I uploaded this workout on Friday to Instagram and it was an absolute killer... but it was also very hot that morning by the time I came to train, which isn't an excuse, but it certainly didn't help.

30 seconds work and 15 seconds rest per exercise, aiming for two full sets before a slightly longer break (I tried to stick to 45 seconds rest after every 2-3 sets). Very repetitive but you know what you're doing from the get-go and there's room for variety within the battle ropes (single waves, double waves etc.) 203 active calories, compared to 237 total calories and at the three minutes after training my heart rate was still 127bpm - my resting heart rate is on average 62bpm so it was safe to say I was still getting my breath back for a while after the session.

Overall rank; 8 out of 10... love hate relationship. It's hard during the session but the feeling after is well worth it. Also good for beginners to work on technique for movements and can be easily changed up to suit the equipment that you have available.


To be honest, between skipping rope and functional training the only reasons I've put skipping first is the fact that skipping burns slightly more calories in 30 minutes, and that a skipping rope is easy for anyone to get hold of (my rope is from Decathlon and cost me about £4 at the time that I bought it, and it's also so compact it can be very easily transported... hello to anyone who likes to maintain some fitness on holiday 💪🏼☀️).

Overall ranking; 8 out of 10 - stick on a podcast or tv show and skip away. The more often you do it the better you'll get (I promise!) and the calorie and heart rate benefits you get from it are great. It's also lower impact than running so there's supposedly far less risk of injury to the hips or knees.

NUMBER 1!!! - HIIT TRAINING (Every Minute On The Minute)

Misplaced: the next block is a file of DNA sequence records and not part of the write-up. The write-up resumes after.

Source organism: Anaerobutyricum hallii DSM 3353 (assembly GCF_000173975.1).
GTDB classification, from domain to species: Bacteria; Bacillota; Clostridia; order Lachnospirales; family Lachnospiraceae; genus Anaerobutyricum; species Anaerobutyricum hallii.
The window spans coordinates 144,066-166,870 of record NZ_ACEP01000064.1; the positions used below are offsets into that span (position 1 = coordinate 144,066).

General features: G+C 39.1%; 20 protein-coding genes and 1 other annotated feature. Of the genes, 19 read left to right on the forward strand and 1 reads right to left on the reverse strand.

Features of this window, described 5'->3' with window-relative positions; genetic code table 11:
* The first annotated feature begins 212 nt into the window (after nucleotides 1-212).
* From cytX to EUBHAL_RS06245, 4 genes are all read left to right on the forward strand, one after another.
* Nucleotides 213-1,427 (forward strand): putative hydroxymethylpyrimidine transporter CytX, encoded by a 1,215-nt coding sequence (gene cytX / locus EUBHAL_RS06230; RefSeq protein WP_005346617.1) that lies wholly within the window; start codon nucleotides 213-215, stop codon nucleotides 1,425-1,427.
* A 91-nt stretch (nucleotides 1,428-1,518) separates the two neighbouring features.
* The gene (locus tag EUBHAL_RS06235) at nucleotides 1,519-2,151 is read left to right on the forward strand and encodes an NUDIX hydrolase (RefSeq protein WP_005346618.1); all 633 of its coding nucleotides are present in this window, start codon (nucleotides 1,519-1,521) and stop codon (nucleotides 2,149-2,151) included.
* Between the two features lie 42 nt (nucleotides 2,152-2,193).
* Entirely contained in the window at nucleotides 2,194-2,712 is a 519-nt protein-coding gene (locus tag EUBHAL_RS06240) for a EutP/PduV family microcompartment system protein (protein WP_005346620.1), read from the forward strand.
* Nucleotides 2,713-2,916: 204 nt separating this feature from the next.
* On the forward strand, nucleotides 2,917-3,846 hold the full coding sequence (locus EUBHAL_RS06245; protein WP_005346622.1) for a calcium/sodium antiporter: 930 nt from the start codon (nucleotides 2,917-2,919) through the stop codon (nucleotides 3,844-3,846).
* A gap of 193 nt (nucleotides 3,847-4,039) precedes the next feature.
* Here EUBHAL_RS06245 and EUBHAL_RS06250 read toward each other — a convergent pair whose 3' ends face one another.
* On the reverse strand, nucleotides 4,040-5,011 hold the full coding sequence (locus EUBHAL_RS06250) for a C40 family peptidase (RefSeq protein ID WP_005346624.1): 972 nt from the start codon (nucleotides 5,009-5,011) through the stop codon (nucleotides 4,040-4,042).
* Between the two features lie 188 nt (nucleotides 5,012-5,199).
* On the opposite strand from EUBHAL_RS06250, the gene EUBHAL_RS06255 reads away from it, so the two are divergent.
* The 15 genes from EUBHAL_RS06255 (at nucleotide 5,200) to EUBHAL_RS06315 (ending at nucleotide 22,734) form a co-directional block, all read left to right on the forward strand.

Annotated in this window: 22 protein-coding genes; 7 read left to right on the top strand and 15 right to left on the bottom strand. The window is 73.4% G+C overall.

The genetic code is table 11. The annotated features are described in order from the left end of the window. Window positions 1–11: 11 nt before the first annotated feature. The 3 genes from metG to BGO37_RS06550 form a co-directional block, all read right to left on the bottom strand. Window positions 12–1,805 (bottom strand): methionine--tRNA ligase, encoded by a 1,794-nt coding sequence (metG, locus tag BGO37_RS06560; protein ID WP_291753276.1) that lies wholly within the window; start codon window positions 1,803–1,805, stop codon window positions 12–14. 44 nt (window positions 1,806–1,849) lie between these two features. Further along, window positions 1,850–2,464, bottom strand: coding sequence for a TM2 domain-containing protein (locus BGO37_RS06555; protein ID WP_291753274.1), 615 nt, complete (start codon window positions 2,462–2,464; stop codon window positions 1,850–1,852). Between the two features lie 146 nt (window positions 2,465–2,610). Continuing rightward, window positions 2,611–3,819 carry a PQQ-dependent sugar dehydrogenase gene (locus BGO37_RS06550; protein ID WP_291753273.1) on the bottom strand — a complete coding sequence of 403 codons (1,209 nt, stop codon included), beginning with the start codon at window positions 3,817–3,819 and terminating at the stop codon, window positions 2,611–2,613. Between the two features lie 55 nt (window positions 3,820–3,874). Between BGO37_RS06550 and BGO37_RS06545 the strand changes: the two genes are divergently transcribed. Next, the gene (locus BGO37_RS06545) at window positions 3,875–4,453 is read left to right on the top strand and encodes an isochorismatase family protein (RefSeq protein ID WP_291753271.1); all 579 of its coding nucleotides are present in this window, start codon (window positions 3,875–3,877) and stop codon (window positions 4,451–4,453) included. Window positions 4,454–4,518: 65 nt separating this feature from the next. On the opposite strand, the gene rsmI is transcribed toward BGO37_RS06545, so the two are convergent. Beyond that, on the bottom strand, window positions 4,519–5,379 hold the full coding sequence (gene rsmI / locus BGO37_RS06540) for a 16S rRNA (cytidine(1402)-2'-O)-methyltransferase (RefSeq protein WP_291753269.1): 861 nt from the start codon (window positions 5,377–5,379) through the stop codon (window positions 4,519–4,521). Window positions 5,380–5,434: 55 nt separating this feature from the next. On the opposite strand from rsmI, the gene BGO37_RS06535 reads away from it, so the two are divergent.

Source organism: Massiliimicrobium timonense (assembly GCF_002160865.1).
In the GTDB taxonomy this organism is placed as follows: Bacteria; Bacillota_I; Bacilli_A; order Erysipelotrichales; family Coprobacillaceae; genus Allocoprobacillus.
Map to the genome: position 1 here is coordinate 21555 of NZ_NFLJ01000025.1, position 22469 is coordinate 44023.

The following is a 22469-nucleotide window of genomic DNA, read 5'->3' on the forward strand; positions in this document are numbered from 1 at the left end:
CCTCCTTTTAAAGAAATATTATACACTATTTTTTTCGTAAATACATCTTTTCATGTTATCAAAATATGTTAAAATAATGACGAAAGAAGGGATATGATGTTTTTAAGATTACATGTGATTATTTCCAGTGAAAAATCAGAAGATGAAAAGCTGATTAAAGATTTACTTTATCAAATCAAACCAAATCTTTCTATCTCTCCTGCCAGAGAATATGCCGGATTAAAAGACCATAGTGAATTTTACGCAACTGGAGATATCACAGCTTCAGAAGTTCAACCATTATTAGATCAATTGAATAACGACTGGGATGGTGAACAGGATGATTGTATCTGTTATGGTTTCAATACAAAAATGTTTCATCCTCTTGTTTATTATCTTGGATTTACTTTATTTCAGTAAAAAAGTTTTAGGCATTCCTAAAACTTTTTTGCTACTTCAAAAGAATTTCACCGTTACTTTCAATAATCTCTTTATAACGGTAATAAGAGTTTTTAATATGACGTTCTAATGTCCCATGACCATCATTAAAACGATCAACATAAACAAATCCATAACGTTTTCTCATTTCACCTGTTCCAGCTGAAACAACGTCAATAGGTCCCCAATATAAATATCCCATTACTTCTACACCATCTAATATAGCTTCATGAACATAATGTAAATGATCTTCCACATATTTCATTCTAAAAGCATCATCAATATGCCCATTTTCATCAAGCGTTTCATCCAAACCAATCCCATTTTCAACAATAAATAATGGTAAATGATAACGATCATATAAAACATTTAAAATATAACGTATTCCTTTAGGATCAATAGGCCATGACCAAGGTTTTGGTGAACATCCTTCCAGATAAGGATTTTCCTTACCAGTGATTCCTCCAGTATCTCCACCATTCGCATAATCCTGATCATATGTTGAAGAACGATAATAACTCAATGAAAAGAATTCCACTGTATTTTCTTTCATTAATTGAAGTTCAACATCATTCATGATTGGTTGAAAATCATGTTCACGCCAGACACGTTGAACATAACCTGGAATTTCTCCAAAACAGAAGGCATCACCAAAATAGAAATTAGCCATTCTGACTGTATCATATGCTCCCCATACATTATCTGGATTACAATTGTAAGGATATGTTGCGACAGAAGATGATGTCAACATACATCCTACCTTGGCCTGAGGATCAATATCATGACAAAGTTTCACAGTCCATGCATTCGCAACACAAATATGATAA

This was my Saturday morning class in which we completed 3 sets of 8 exercises - at the start of the minute you perform the exercise for the given amount of reps as quickly as you can; if you finish in 20 seconds you have 40 seconds rest before you start the next round for example. We completed the first round all body weight exercises, and then I gave the option to add weights or increase the repetitions on round 2 and 3. IT WAS SWEATY! However, I love the buzz from this type of training, and the calories burnt are definitely evident. Heart rate also the highest still after the session meaning that it would take me longer to return to resting and therefore more calories burnt total.

Overall ranking; 9 out of 10. I always try to offer variations of exercises for different fitness levels, and this type of training can be done so easily without equipment but the benefits still show.

While I know that I've only completed these 5 types of exercise this week and there are far more to show (running, cycling, swimming, weight lifting, yoga, pilates... I could go on), these are the 5 types of exercise that I regularly use for myself at home, or with my clients based around the equipment that they have. The type of exercise that you do does come down to your fitness level, and what is available around you. It's also important to remember that everyone's calories burnt are different, along with how much your heart rate varies through different types of exercise. Keep your eyes peeled for next week's blog post detailing HR, and in the meantime get moving... Use this as a guide to help you towards your fitness goals; it doesn't matter what you do, just don't stop!

Love from (a thoroughly sweaty)